MEMO to all those high school alumni who thought reading Shakespeare was as confusing as a Rubik’s Cube and as dry as yesterday’s toast: The celebrated writer can groove.
And these days, The Bard’s has a beat that ranges from ragtime to rhythm and blues, from show tunes to soul—all thanks to Kwame Kwei-Armah and Shaina Taub, who created a catchy and energetic musical adaptation of 2016’s Twelfth Night.
And this musical complement, including a live band on stage, makes funky bridges to a new, clearer understanding of the Elizabethan English that has clouded the minds of many. So say the members of the Mill Race Theater Company, involved in the local company’s summer production of this classic tale of mistaken identity.
The romantic comedy, significantly trimmed to 90 minutes from its original two-and-a-half hour script, with nearly an hour of the show being contemporary music, is presented at 7:30 p.m. Friday and Saturday and 2:30 p.m. Sunday at the Judson Erne Auditorium, 1400 25th St. in Columbus. Director John Johnson, something of a long-time local apologist for Shakespeare among cautious readers, believes that people unaccustomed to the author’s manner might watch this show and almost wonder if they are pairing the powerful playwright with someone confused with others.
“I’m going to say it loud and clear,” Johnson said. “A lot of people hated Shakespeare. They remember reading Romeo and Juliet at school. And when they read it, they asked things like, “Is this supposed to be romantic?”
“…But when you see really great Shakespeare being performed and not just read, it suddenly comes very alive.”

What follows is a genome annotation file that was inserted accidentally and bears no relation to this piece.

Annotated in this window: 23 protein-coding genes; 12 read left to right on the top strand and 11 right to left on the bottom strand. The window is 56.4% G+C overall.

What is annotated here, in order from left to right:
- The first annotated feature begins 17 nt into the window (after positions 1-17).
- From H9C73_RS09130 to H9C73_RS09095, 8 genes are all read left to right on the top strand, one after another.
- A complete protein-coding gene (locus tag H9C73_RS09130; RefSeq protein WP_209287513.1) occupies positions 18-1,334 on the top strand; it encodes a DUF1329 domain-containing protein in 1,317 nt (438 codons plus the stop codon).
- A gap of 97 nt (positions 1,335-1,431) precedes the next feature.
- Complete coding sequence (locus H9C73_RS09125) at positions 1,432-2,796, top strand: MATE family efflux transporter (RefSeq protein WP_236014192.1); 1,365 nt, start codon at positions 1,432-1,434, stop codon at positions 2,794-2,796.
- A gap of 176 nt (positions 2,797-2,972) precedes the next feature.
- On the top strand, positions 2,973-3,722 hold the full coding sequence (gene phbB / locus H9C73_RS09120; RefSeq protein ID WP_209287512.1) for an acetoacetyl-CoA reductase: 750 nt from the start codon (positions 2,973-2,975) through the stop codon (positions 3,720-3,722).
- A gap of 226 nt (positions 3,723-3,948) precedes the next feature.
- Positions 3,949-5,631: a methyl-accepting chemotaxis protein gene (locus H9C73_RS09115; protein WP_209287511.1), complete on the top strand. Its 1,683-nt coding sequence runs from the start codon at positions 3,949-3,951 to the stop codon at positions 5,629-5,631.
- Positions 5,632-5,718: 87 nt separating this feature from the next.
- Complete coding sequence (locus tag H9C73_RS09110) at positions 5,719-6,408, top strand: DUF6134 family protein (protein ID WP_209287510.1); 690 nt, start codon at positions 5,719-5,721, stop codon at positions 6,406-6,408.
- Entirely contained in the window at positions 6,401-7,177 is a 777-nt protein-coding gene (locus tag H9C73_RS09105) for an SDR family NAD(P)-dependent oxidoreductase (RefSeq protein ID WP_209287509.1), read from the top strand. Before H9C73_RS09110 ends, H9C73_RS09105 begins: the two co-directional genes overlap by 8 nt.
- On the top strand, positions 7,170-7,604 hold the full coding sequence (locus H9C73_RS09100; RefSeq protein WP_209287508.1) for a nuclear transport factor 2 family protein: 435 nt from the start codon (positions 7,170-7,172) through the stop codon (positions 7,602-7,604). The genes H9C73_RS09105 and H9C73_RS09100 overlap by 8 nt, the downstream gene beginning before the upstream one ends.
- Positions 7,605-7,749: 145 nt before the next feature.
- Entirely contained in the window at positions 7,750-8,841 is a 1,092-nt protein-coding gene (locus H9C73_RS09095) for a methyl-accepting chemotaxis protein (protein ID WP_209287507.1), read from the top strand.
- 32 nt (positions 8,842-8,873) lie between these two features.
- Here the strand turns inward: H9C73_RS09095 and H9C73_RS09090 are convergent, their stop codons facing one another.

In the production, set on the exotic island of Illyria, Duke Orsino (Daniel Kane) sends Viola (Emily Nolting), disguised as a man, whom he mistakes for a young man named Cesario, to court Olivia on his behalf. Orsino falls in love with Cesario. When the character finally turns out to be a woman in the last scene, it makes no difference to the Duke whether she is a man or a woman.
Indeed, therein lies much of the show’s message, one that the cast agrees seems so timely and necessary for today’s often contentious times. A concluding epilogue, “Eyes of Another,” performed by the cast, highlights the theme of people “walking in someone else’s shoes and the world will be a better place,” as Johnson put it.
Some of the texts include:
I had no idea, I had no idea what you were going through
I’ve only assumed, but I’ve assumed things that aren’t true
But I feel where you come from
Because now I was there too
And I see through someone else’s eyes.
Nolting loves the effect of the melody.
“It’s so very applicable to today — this idea of being really empathetic,” Nolting said.
She also has strong feelings about the average person’s ability to understand Shakespeare and this production. Her two children aged 7 and 8 learned the screenplay and music with her at home. And they know the show inside and out.
“Bless their hearts, they are immersed in it,” Nolting said.
The same goes for husband Albert Nolting, also part of the production with the stage band.
In addition to the musical addition, another feature of the presentation that deserves applause is the lyrical content, which is very reminiscent of Shakespeare. These include writer Taub’s clever line, “Oh, disguise—you’re the devil’s blessing.”
“The authors were very aware of Shakespeare’s syntax,” Johnson said. “Although it’s not a Shakespearean line, it certainly sounds like it.”
Budd found the dialogue easier than she had ever imagined.
“I was a little scared,” Budd said. “I’ve never done Shakespeare. I was kind of freaked out at first.
“…But if you should get lost in the story a little, the music will help you at all crucial moments.”
And she agrees with others that the final I-feel-you number is perhaps one of the most important.
“The show goes really really well into putting yourself in someone else’s shoes,” Budd said. “I know it’s a cliché, but the way the world is, I don’t know there’s a better time than now to repeat such a cliché.”